Impact of groundwater level on the mechanical response of a flexible pavement structure: a case study at the Torpsbruk test section along county road 126 using Falling Weight Deflectometer

Farhad Salour

Excess moisture presence in pavement unbound layers can result in lower structural stiffness and reduce the service life of road systems. A field study was conducted along the county road 126 near Torpsbruk to investigate the effect of the moisture content on the bearing capacity of a flexible pavement structure and its unbound layers stiffness. The subsurface drainage system of the test road was clogged during a three-month period in summer 2010, raising the groundwater level under pavement structure and therefore increasing the moisture content of the pavement unbound layers. During this period, the groundwater level and the volumetric moisture content of the pavement was continuously monitored using the instrumentations at test site and the structural response of the pavement was evaluated by conducting frequent Falling Weight Deflectometer (FWD) tests with multilevel loads. Using the FWD data, the unbound layers stiffness were back-calculated and their sensitivity to the moisture content and load level were studied. The field measurements showed that the groundwater level can significantly affect the moisture condition of the unbound layers and therefore their stiffness. Both the unbound granular layer and the subgrade showed stress dependent behavior to multilevel FWD loads.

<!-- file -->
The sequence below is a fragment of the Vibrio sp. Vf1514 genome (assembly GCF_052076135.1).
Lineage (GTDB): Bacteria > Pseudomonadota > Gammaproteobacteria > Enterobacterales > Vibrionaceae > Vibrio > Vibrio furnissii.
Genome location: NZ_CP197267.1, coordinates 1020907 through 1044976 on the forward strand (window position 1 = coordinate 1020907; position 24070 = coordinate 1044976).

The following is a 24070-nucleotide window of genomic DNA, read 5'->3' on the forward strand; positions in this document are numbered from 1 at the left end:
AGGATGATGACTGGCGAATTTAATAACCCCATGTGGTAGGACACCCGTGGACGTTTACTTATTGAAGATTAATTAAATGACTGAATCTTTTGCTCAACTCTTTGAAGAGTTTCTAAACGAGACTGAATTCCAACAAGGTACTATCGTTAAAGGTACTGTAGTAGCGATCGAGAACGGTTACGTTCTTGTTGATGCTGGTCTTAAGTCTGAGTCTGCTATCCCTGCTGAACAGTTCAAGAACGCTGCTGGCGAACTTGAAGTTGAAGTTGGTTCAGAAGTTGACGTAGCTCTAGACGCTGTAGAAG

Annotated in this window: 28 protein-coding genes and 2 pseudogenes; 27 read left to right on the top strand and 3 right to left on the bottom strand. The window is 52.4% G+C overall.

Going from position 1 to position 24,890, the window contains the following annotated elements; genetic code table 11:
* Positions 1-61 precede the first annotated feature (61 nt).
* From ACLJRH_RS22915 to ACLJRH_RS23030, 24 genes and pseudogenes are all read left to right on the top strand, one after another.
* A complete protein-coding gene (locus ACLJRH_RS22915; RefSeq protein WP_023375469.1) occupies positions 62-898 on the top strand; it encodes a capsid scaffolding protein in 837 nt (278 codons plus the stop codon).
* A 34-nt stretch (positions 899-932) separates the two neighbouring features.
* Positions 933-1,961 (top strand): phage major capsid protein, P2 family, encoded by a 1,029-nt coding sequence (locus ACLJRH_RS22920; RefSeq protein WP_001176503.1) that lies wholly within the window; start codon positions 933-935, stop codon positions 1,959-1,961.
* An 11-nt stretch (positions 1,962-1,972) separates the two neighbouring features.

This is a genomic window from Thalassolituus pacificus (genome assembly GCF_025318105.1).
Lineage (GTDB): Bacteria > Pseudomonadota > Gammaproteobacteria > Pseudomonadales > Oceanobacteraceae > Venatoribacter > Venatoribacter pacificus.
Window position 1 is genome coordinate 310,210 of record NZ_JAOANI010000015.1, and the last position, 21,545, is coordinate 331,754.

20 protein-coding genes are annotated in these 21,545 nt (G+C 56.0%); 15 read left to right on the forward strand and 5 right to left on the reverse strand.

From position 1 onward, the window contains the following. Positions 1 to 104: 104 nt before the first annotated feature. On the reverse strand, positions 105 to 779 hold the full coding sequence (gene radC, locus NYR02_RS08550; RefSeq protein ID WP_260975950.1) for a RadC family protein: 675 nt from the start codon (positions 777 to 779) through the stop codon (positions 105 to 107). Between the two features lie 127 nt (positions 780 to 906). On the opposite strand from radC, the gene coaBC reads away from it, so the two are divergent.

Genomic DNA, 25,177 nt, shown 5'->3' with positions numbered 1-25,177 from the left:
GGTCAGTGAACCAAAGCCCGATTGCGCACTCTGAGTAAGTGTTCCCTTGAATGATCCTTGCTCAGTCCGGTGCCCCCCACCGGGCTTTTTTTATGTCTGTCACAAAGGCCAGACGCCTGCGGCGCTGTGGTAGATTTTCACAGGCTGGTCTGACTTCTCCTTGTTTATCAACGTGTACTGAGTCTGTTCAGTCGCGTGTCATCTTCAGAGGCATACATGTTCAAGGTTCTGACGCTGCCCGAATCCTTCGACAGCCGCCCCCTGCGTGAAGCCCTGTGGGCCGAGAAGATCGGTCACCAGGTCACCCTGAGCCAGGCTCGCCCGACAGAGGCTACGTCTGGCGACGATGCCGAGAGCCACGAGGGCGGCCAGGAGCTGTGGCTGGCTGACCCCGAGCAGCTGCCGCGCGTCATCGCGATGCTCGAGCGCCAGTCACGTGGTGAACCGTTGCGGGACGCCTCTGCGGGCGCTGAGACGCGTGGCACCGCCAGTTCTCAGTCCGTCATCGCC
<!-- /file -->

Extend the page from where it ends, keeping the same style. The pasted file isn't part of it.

ERPUG 2017

The five year anniversary of  European Road Profile Users' Group (ERPUG) Forum will take place at Ramboll head quarter, Copenhagen, Denmark October 19-20, 2017. 



Vehicle Driver Monitoring: sleepiness and cognitive load

To prevent road crashes it is important to understand driver related contributing factors, which have been suggested to be the critical reason in 94 per cent of crashes. The overall aim of the project Vehicle Driver Monitoring has been to advance the...


Tomas Svensson new director-general

Tomas Svensson was today appointed Director-General of VTI. Tomas has been acting Director-General since January 2017. 


Crash testing bicycles at VTI

For the first time single bicycle crashes have been simulated at the VTI crash safety laboratory.


A case study exploring firefighters’ and municipal officials’ preparedness for electrical vehicles

A VTI-study presents a social perspective on new vehicle technology. It explores the self-reported preparedness of the fire departments (i.e., rescue services) in Sweden’s three largest cities regarding rescue operations involving electrical vehicles (EVs).


Pioneering research on and about bicycles at VTI

Under what circumstances might cyclists lose tyre grip? What actions could then be taken to prevent a crash? VTI is currently developing a theoretical model of the behaviour of bicycle tyres during braking and steering in different situations and on different...


Virtual pedestrians create efficient stations

If more people are to choose sustainable travel, then the public transport stations of the future must be designed so that pedestrians can get where they are going quickly, without congestion or queues. The Swedish Road and Transport Research Institute (VTI)...